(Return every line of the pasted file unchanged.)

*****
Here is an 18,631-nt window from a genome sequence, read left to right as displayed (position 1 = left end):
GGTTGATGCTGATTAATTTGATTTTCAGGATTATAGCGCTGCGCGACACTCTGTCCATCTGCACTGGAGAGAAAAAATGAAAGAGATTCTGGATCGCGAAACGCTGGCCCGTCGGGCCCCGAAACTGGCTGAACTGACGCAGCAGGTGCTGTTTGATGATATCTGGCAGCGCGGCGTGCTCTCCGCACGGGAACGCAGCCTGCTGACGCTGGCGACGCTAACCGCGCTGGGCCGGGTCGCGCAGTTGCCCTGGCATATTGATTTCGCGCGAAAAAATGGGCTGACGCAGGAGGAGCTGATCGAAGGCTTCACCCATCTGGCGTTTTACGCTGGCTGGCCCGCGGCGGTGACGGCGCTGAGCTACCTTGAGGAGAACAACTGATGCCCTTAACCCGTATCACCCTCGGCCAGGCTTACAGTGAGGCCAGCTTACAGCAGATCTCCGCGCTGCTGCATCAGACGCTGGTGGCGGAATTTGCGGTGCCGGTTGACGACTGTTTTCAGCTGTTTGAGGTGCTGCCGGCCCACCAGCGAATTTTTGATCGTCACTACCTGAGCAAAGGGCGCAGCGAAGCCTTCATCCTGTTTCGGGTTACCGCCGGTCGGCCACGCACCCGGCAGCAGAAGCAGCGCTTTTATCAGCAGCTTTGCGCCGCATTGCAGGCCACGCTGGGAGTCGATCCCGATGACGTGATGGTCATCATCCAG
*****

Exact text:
Here is an 18,631-nt window from a genome sequence, read left to right as displayed (position 1 = left end):
GGTTGATGCTGATTAATTTGATTTTCAGGATTATAGCGCTGCGCGACACTCTGTCCATCTGCACTGGAGAGAAAAAATGAAAGAGATTCTGGATCGCGAAACGCTGGCCCGTCGGGCCCCGAAACTGGCTGAACTGACGCAGCAGGTGCTGTTTGATGATATCTGGCAGCGCGGCGTGCTCTCCGCACGGGAACGCAGCCTGCTGACGCTGGCGACGCTAACCGCGCTGGGCCGGGTCGCGCAGTTGCCCTGGCATATTGATTTCGCGCGAAAAAATGGGCTGACGCAGGAGGAGCTGATCGAAGGCTTCACCCATCTGGCGTTTTACGCTGGCTGGCCCGCGGCGGTGACGGCGCTGAGCTACCTTGAGGAGAACAACTGATGCCCTTAACCCGTATCACCCTCGGCCAGGCTTACAGTGAGGCCAGCTTACAGCAGATCTCCGCGCTGCTGCATCAGACGCTGGTGGCGGAATTTGCGGTGCCGGTTGACGACTGTTTTCAGCTGTTTGAGGTGCTGCCGGCCCACCAGCGAATTTTTGATCGTCACTACCTGAGCAAAGGGCGCAGCGAAGCCTTCATCCTGTTTCGGGTTACCGCCGGTCGGCCACGCACCCGGCAGCAGAAGCAGCGCTTTTATCAGCAGCTTTGCGCCGCATTGCAGGCCACGCTGGGAGTCGATCCCGATGACGTGATGGTCATCATCCAG